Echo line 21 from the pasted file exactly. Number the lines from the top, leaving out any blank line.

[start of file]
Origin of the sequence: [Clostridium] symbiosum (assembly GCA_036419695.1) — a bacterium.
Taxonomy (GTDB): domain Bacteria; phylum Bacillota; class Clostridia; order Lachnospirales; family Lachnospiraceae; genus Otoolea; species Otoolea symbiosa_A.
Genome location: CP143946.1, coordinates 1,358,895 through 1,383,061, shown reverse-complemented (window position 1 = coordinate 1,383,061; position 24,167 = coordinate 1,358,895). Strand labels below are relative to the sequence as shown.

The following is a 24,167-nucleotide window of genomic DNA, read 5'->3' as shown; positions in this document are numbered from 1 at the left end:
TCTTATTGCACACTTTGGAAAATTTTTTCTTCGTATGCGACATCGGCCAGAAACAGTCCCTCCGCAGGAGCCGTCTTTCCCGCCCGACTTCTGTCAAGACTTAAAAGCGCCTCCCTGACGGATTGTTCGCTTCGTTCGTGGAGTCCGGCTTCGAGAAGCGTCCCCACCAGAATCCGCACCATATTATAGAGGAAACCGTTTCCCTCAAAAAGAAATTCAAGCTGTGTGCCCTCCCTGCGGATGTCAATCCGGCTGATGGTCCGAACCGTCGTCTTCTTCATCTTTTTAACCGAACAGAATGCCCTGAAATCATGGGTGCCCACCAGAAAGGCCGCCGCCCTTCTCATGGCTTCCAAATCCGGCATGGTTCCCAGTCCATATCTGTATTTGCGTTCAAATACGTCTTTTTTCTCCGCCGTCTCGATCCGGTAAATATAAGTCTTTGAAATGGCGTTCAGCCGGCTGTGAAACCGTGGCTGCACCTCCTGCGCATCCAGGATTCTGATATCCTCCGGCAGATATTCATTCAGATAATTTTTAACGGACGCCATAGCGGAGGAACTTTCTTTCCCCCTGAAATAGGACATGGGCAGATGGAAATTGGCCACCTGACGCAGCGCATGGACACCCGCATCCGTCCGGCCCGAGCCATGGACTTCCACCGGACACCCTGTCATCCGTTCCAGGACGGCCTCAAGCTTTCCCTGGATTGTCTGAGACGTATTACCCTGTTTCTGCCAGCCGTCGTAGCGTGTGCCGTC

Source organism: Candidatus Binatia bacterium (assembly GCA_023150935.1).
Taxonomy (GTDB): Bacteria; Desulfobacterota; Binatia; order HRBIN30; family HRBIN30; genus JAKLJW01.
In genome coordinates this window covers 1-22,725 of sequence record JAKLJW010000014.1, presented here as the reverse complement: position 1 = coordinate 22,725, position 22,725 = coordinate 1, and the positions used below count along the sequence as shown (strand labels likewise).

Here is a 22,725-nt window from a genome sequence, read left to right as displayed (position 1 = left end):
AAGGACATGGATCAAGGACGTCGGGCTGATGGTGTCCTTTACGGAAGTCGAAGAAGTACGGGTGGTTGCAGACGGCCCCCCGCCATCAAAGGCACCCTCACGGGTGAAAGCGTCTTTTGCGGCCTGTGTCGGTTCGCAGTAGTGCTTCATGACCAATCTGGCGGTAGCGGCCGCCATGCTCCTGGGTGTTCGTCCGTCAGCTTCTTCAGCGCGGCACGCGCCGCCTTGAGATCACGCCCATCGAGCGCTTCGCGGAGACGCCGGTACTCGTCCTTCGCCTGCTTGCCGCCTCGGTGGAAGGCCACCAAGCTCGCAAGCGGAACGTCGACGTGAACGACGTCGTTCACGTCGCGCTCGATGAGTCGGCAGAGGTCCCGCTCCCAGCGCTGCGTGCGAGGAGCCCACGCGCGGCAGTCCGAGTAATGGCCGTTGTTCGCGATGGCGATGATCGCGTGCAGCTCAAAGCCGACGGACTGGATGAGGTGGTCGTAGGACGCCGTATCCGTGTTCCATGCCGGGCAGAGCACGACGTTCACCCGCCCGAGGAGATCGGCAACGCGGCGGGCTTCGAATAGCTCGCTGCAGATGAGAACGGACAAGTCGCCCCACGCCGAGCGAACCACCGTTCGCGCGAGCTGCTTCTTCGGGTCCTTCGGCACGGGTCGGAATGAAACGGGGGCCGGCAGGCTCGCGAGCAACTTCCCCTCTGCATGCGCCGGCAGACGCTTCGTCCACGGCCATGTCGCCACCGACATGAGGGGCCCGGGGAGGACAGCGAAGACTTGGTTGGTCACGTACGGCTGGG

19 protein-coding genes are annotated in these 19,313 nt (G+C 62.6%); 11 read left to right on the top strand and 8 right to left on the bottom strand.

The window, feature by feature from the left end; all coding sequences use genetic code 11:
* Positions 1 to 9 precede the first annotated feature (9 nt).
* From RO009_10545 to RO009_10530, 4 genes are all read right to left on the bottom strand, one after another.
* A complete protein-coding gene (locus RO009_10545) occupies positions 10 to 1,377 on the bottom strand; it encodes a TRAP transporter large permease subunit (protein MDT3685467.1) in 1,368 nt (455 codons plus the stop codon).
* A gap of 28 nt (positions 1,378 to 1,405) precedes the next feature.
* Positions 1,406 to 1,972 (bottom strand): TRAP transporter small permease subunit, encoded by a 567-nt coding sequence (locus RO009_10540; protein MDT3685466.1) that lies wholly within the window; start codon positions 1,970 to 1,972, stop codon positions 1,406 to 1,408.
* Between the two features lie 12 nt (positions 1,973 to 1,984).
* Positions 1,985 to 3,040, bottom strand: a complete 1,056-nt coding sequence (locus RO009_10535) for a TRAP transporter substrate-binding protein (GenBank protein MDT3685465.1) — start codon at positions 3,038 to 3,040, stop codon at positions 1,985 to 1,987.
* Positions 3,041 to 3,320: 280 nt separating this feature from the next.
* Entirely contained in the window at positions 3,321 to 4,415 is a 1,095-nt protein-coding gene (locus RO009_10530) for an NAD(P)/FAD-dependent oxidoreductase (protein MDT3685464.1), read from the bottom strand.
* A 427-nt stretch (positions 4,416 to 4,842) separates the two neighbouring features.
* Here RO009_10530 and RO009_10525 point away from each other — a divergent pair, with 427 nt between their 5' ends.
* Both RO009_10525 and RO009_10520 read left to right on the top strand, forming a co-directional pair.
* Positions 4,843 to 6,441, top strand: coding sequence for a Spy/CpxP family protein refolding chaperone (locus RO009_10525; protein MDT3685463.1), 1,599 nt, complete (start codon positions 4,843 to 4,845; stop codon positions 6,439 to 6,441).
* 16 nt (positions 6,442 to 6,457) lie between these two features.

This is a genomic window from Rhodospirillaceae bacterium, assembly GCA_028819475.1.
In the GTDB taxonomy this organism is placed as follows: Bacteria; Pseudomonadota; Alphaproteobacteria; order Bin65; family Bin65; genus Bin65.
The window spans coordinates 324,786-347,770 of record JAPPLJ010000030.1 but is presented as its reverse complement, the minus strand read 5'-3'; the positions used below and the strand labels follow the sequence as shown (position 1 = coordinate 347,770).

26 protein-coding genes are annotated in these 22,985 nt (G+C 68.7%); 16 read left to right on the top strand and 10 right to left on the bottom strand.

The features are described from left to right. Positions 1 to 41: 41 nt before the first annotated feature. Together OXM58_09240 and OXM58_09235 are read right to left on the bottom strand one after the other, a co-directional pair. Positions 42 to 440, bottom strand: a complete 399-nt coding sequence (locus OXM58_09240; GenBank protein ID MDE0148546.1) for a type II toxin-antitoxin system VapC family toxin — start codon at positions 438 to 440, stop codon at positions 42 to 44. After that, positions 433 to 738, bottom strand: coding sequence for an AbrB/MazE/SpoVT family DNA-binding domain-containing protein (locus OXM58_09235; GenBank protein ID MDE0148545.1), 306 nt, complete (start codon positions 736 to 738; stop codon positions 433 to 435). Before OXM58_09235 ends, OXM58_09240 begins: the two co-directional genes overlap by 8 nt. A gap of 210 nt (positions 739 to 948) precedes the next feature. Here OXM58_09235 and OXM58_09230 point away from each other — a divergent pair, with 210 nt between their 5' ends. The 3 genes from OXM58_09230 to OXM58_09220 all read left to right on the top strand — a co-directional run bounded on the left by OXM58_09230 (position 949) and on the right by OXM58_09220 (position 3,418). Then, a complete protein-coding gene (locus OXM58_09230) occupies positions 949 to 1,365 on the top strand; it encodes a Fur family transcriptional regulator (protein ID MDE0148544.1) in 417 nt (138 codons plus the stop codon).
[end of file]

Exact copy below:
* Entirely contained in the window at positions 3,321 to 4,415 is a 1,095-nt protein-coding gene (locus RO009_10530) for an NAD(P)/FAD-dependent oxidoreductase (protein MDT3685464.1), read from the bottom strand.